Richard Zampella – Starting a New Year understanding & preserving history

By Richard Zampella

In October 2012 I traveled to Santomenna a province of Salerno in the Campania region of south-western Italy. It was the ancestral birth place of Pietro Zampella my Great Grandfather. He was a demolitions expert and dynamite handler who blasted foundations for construction and cultivated olive trees for local farmers.

On my pilgrimage to the mountains high above the Adriatic Sea, I would connect to a distant family past that I had little knowledge of. I was first introduced to Jospehina, a talkative octogenarian that was convinced that I spoke the native dialect of the region. My inability to understand the Italian language did not dissuade her from recanting the stories buried deep within the recesses of her mind. Luckily there was a translator, she was the last living connection to my family history. Josephina would make sure that I would understand my family history regardless of the language barrier. Over the course of several hours she would bring me to many places and explain the significance of my “familia” history in the late 19th century. The friendly town clerk produced documents tracing my family’s humble beginnings to 1841 when Pietro Zampella of Barila, Italy was born and eventually would meet and marry Rosaria Salandra in the picturesque village of Santommena.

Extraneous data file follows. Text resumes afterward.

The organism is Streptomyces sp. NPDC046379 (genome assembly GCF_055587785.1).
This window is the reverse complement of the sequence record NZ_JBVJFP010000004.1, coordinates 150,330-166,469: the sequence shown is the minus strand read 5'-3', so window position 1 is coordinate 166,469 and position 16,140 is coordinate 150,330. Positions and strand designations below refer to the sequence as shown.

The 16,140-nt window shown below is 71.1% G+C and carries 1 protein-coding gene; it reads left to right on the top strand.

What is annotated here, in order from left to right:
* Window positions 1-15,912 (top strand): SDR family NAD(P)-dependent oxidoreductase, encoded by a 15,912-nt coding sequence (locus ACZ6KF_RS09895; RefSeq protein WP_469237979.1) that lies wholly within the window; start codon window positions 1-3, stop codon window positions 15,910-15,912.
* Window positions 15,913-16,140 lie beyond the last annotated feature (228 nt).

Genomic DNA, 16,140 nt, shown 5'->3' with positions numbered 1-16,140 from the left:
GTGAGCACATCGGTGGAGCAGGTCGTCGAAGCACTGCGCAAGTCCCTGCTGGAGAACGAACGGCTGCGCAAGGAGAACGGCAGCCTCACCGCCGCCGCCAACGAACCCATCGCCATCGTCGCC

In the afternoon after a big Italian meal and many stories all in Italian, Josephina took to an olive grove nestled at the rocky base of town. For the first time that afternoon Josephina grew silent. I glanced at the translator, who raised her hand indicating that Josephina would speak when she was ready. Slowly Josephina spoke in drawn out syllables. The translator began to speak. We at the very spot where my Great Grandfather had nearly lost his life in a blasting accident. Pietro Zampella had been on his knees placing sticks of dynamite in the root system of an olive tree when the blast occurred. The explosion nearly killed him and would disfigure him for life. He would loose the hearing in his left ear and rob him of the sight in his left eye. Amazingly he would survive, because had he not, I would not be recanting this story.

History makes the path. What happens decides the future.
– “Richard Zampella”